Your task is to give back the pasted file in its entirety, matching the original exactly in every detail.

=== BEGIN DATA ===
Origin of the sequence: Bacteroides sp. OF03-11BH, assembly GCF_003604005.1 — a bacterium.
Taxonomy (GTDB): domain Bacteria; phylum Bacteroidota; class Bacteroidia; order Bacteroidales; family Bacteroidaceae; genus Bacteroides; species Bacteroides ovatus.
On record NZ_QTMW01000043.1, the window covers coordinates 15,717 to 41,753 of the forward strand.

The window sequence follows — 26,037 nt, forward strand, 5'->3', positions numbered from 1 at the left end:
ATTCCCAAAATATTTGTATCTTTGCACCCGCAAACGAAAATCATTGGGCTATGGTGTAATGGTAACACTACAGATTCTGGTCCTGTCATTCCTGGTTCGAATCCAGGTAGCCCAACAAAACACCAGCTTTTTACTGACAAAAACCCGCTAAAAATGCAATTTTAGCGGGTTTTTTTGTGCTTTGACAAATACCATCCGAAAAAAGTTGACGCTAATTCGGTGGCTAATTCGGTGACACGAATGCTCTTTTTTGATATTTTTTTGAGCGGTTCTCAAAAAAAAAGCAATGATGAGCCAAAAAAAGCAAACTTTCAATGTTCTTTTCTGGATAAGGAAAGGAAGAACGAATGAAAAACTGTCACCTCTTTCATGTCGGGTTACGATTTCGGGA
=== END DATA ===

Origin of the sequence: Bacteroides sp. OF03-11BH, assembly GCF_003604005.1 — a bacterium.
Taxonomy (GTDB): domain Bacteria; phylum Bacteroidota; class Bacteroidia; order Bacteroidales; family Bacteroidaceae; genus Bacteroides; species Bacteroides ovatus.
On record NZ_QTMW01000043.1, the window covers coordinates 15,717 to 41,753 of the forward strand.

The window sequence follows — 26,037 nt, forward strand, 5'->3', positions numbered from 1 at the left end:
ATTCCCAAAATATTTGTATCTTTGCACCCGCAAACGAAAATCATTGGGCTATGGTGTAATGGTAACACTACAGATTCTGGTCCTGTCATTCCTGGTTCGAATCCAGGTAGCCCAACAAAACACCAGCTTTTTACTGACAAAAACCCGCTAAAAATGCAATTTTAGCGGGTTTTTTTGTGCTTTGACAAATACCATCCGAAAAAAGTTGACGCTAATTCGGTGGCTAATTCGGTGACACGAATGCTCTTTTTTGATATTTTTTTGAGCGGTTCTCAAAAAAAAAGCAATGATGAGCCAAAAAAAGCAAACTTTCAATGTTCTTTTCTGGATAAGGAAAGGAAGAACGAATGAAAAACTGTCACCTCTTTCATGTCGGGTTACGATTTCGGGA